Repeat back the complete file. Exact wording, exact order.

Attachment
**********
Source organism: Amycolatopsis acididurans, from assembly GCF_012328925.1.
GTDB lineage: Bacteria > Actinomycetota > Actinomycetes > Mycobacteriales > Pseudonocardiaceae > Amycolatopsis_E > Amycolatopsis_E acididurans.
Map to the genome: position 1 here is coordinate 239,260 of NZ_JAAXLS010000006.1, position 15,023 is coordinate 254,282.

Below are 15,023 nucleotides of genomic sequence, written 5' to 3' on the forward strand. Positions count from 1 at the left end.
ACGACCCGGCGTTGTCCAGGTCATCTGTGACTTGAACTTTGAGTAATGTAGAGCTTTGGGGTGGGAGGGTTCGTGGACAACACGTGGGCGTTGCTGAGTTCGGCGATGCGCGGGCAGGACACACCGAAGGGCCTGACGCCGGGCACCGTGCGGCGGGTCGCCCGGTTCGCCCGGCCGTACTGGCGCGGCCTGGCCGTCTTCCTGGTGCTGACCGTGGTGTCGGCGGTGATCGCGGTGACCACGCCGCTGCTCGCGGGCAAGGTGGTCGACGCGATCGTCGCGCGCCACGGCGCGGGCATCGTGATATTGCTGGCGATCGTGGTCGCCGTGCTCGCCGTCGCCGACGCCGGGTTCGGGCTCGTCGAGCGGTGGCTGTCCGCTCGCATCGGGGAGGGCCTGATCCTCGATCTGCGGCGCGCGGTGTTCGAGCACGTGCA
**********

Source organism: Amycolatopsis acididurans, from assembly GCF_012328925.1.
GTDB lineage: Bacteria > Actinomycetota > Actinomycetes > Mycobacteriales > Pseudonocardiaceae > Amycolatopsis_E > Amycolatopsis_E acididurans.
Map to the genome: position 1 here is coordinate 239,260 of NZ_JAAXLS010000006.1, position 15,023 is coordinate 254,282.

Below are 15,023 nucleotides of genomic sequence, written 5' to 3' on the forward strand. Positions count from 1 at the left end.
ACGACCCGGCGTTGTCCAGGTCATCTGTGACTTGAACTTTGAGTAATGTAGAGCTTTGGGGTGGGAGGGTTCGTGGACAACACGTGGGCGTTGCTGAGTTCGGCGATGCGCGGGCAGGACACACCGAAGGGCCTGACGCCGGGCACCGTGCGGCGGGTCGCCCGGTTCGCCCGGCCGTACTGGCGCGGCCTGGCCGTCTTCCTGGTGCTGACCGTGGTGTCGGCGGTGATCGCGGTGACCACGCCGCTGCTCGCGGGCAAGGTGGTCGACGCGATCGTCGCGCGCCACGGCGCGGGCATCGTGATATTGCTGGCGATCGTGGTCGCCGTGCTCGCCGTCGCCGACGCCGGGTTCGGGCTCGTCGAGCGGTGGCTGTCCGCTCGCATCGGGGAGGGCCTGATCCTCGATCTGCGGCGCGCGGTGTTCGAGCACGTGCA